A number of important keys to understanding the recent choice
of Senator Joe Lieberman by the Democratic Party's nominee
for President Al Gore, are found in a story that Lieberman
told at the U.S. Aguda dinner three years ago, in 1997.
Soon after Lieberman was elected to the U.S. Senate there
were some important votes that were scheduled for Shabbos,
and he had to stay overnight to be on hand without chilul
Shabbos. Lieberman planned to sleep in his office. But
then Senator Al Gore came over to him and, as Lieberman tells
it, Gore "said, `This is your Sabbath, isn't it? Where are
you going to stay tonight?'
"I said, `I am going to sleep in my office.'
"`I won't let you do that. My parents have an apartment
across the street. They're away.'"
Lieberman went on. "You know, in good European fashion I
rejected his offer twice. The third time, I accepted! And,
that night, he took me across the street. He understood
everything; turned on the lights, and turned off the lights
when he left."
This took place 12 years ago. We see Al Gore's selfless and
completely unprompted offer of help to a colleague in need of
a place to sleep, and full of respect for the religious
convictions that lay behind that need. We also see Joe
Lieberman's quiet, matter-of-fact acceptance of the demands
of Torah, yet ensuring that he can do his duty.
In these days when it so often seems that the only way to
fame is to commit some greater outrage than has been hitherto
attempted, there is no doubt that the selection of a man who
is an unapologetic, dignified adherent to the laws of the
Torah as a candidate for the second highest office in the
greatest country of the world is a resounding kiddush
In this particular case, the kiddush Hashem is
compounded by the fact that one of the aspects of Lieberman's
public record that led to his selection was his thorough
identification with high standards of morality. Lieberman has
been a highly visible crusader against the excesses of modern
entertainment media, and he was also among the first
prominent Democrats to speak out strongly against the moral
failings of President Clinton. As such, Lieberman is a
shomer mitzvos whose career reflects what the Torah is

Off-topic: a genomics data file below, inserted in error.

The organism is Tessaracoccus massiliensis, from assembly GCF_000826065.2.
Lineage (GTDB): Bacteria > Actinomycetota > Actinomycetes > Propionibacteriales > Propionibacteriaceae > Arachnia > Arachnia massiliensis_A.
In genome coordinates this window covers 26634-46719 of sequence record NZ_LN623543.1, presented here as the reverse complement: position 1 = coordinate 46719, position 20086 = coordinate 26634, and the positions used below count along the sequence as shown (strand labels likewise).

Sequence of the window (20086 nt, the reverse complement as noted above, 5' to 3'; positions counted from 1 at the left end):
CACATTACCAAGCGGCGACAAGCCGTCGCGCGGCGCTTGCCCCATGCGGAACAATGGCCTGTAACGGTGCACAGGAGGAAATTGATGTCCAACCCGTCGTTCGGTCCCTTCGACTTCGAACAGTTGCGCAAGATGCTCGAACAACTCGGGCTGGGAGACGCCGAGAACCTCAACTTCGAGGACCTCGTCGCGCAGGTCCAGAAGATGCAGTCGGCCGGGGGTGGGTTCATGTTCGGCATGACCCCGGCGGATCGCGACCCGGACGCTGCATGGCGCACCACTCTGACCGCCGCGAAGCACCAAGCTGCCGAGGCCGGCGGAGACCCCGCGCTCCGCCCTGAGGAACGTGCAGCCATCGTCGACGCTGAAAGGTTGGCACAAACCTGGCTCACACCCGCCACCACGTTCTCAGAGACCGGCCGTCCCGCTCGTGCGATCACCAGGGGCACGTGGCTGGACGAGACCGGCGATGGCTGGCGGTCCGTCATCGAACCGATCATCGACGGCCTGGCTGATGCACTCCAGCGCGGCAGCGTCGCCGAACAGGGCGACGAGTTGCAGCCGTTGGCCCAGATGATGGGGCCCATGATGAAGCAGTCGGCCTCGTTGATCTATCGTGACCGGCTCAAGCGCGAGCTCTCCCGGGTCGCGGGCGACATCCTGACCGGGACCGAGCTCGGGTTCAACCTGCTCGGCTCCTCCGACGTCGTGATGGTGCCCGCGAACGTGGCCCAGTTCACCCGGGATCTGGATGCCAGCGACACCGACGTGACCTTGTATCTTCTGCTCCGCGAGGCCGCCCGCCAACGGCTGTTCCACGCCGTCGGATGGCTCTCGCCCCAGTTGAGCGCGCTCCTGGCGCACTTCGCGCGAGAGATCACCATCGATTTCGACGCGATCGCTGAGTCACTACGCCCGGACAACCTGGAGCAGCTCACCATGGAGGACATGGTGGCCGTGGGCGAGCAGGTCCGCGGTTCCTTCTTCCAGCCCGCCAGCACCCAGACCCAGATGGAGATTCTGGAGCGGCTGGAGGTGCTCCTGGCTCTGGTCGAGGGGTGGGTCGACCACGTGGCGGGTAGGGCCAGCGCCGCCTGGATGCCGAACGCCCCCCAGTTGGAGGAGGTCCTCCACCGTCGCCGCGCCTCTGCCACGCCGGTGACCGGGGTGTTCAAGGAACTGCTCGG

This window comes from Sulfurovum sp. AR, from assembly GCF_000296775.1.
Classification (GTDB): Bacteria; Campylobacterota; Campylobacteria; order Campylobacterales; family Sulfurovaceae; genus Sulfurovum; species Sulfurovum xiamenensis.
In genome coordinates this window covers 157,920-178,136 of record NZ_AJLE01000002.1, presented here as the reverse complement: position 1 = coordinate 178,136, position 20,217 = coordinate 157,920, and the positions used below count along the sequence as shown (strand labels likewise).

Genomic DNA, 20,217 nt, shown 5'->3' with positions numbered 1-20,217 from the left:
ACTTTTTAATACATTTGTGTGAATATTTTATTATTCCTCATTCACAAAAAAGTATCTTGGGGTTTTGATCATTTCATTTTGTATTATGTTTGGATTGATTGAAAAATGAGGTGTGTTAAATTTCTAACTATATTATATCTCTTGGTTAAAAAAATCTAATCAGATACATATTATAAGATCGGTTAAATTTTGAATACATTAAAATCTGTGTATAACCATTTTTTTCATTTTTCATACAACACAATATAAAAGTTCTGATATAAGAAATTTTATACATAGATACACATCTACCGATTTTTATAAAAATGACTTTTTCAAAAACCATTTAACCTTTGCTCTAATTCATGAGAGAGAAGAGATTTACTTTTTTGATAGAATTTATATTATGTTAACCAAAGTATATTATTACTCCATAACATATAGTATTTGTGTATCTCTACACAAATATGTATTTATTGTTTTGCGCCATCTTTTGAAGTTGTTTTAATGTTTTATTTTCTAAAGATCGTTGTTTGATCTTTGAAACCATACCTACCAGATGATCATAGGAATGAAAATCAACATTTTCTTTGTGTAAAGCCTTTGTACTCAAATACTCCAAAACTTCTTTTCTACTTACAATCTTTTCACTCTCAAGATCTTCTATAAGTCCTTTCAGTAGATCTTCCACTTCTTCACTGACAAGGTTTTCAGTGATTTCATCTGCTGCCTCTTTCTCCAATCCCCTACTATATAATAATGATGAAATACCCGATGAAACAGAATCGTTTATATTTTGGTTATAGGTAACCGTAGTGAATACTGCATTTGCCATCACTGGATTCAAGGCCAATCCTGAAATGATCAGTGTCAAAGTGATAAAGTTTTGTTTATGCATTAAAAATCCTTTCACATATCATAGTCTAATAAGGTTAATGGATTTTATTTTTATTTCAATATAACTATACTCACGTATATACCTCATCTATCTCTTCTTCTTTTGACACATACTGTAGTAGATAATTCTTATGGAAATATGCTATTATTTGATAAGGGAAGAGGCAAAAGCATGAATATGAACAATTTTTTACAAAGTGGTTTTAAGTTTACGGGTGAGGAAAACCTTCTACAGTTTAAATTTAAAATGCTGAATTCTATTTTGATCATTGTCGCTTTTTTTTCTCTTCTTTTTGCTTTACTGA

trying to instill in our people, in contrast to some other
infamous people who keep mitzvos but won their fame for acts
that are in flagrant opposition to the thrust of the Torah
way of life.
We wish to state explicitly and stress that our applause is
for Joe Lieberman the man and the Jew, but we emphatically
are not endorsing Joe Lieberman the candidate. In the U.S.,
the frum community is deeply involved in the political
issues that matter to it, but it does not usually choose
among the candidates.
Also, though these considerations undoubtedly weigh in
Lieberman's favor, the behavior of religious office holders
is often very disappointing to the religious community. When
Yaakov Ne'eman was tapped by Netanyahu for an influential
Cabinet position in his government, high hopes were raised
since he is religious, learns Torah regularly, and generally
spoke to gedolei Torah. We soon were dismayed to see
him attack the yeshiva world, lead a committee that
recommended giving the Reform an official share in the
conversion process, and even break a taboo by being the first
Israeli Government Minister to speak at an official Reform
convention. The current Israeli Attorney General also seems
to sometimes go out of his way to show that his beliefs are
fully independent of his official rulings.
We do not know how -- or if -- this applies to Joe Lieberman,
but it shows the complexity of the decision of whom to vote
In any case, all this has nothing to do with our wholehearted
applause for the kiddush Hashem that Joe Lieberman has
brought so far. Halevai vaiter -- would that it